Rating: 8 / Format: CD/2×12" / Label: Ramp Recordings
Zomby’s critical appeal lies in his thinking outside of the dubstep box. His earlier 12”s ‘Spliff Dub’, ‘Mu5h’ and ‘Rumours and Revelations’ were practically cartoon versions of dubstep, sativa strings over goofy student-skank. Rapturously received within dubstep, perhaps in the way that folkies embraced the earliest Bob Dylan discs, these records seemed capable of perfectly encapsulating what people wanted their scene to be.
To pursue the Bob Dylan analogy – at the risk of inflating Zomby’s ego to yet more absurd heights – what happened in parallel, and which subsequent path has come to define Zomby as an artist, was his creation of a new sound all of his own. Like the Dylan of Bringing it All Back Home he has become an artist in exile; one operating at a much more rarified artistic level than his peers. With the mind-bendingly beautiful ‘Strange Fruit’ and the stunning double EP on Hyperdub he ditched the clumsy digidub allusions, and atomised dubstep into a flurry of Super Nintendo arpeggios. A track like ‘Aquafresh’, where the lead line shifts pitch as though it were alive, raised the bar to preposterous levels. Where dubstep was almost always clunky and clumsy, these records were bright-eyed and fleet-footed.
The Zomby trademark, that halcyon sound of 8-bit trills made wet in a paradise of modern VST reverb, is a re-imagining of childhood, journalist Simon Reynolds accurately describing it as "a working-through of the music/popcult assimilated during infancy and early childhood". The vessel here is ganja, and the way it operates socially to perpetuate infantile desire, allowing the user to foster unnatural fixations, to refine and "vibe" on pleasurable effects in a way that betrays the systematic dedication of the adult. As an aside it’s simple to see how weed-smokers (when the levels of THC they are exposed to are not as high as the better formulated strains of hydroponically-grown skunk) come to use dub reggae as a gateway music, before finding it not sufficiently fucked-up to mirror their head-space.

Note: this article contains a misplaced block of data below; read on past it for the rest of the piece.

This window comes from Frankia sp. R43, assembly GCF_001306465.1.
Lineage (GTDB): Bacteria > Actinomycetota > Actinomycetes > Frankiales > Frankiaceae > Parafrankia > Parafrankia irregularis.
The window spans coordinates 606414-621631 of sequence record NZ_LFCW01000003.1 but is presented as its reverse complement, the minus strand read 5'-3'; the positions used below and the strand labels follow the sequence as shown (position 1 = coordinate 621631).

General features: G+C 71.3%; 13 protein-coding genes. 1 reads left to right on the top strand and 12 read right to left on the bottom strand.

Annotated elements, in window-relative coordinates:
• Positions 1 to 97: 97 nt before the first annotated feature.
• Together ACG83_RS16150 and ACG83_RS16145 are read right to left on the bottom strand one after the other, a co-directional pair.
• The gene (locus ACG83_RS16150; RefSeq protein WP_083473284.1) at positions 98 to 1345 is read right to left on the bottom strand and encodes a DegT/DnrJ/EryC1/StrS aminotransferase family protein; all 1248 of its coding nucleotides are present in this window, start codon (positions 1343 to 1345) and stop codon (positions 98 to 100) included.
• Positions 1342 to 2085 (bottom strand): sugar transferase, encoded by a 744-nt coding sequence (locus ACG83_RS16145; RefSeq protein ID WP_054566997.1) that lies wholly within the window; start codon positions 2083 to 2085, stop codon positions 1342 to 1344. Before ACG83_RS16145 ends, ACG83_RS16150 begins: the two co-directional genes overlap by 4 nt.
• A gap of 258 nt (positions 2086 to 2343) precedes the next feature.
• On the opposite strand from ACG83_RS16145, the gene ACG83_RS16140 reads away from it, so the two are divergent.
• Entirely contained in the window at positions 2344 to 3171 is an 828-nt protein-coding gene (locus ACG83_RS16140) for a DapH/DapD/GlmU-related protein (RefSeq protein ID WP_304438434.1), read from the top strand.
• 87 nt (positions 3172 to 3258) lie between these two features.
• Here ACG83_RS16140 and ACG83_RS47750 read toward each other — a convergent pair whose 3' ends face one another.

And Zomby must certainly be very high these days, still in that deliriously wonderful state where drugs offer acceleration and an effortless symbiosis with one’s craft. The One Foot Ahead of the Other EP is one of those very special glimpses into the future, an organically avant-garde experience like Derrick May’s The Beginning EP whose busy, racing lines it often unconsciously echoes. However, overlooking untouchable masterpieces within like the title-track and ‘Godzilla’, it also reveals our hero in danger of becoming too esoteric, abandoning the vestigial cheesiness and "choons" that ‘Strange Fruit’ made manifest. Furthermore, Zomby, in deciding to "keep it clean" has missed another trick: I for one would have liked to have heard more of the squalid, ear-melting disorientation of ‘Aquafresh’. How long, like Icarus, can he fly upwards towards the sun?